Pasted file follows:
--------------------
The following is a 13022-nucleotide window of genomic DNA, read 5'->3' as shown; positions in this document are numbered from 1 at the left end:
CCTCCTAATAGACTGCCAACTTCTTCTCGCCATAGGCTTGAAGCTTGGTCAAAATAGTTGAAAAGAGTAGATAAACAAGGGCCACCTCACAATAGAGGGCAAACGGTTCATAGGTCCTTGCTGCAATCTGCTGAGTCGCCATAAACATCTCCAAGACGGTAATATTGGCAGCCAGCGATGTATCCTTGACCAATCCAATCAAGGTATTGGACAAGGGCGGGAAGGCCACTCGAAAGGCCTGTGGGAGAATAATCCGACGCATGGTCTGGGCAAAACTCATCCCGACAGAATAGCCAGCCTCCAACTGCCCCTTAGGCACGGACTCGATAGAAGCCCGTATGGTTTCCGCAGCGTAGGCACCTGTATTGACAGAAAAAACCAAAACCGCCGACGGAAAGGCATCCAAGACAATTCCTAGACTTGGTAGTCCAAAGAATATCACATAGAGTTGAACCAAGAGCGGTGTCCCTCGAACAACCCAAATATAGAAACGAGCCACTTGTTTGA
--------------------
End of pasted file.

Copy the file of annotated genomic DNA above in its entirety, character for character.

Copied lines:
The following is a 13022-nucleotide window of genomic DNA, read 5'->3' as shown; positions in this document are numbered from 1 at the left end:
CCTCCTAATAGACTGCCAACTTCTTCTCGCCATAGGCTTGAAGCTTGGTCAAAATAGTTGAAAAGAGTAGATAAACAAGGGCCACCTCACAATAGAGGGCAAACGGTTCATAGGTCCTTGCTGCAATCTGCTGAGTCGCCATAAACATCTCCAAGACGGTAATATTGGCAGCCAGCGATGTATCCTTGACCAATCCAATCAAGGTATTGGACAAGGGCGGGAAGGCCACTCGAAAGGCCTGTGGGAGAATAATCCGACGCATGGTCTGGGCAAAACTCATCCCGACAGAATAGCCAGCCTCCAACTGCCCCTTAGGCACGGACTCGATAGAAGCCCGTATGGTTTCCGCAGCGTAGGCACCTGTATTGACAGAAAAAACCAAAACCGCCGACGGAAAGGCATCCAAGACAATTCCTAGACTTGGTAGTCCAAAGAATATCACATAGAGTTGAACCAAGAGCGGTGTCCCTCGAACAACCCAAATATAGAAACGAGCCACTTGTTTGA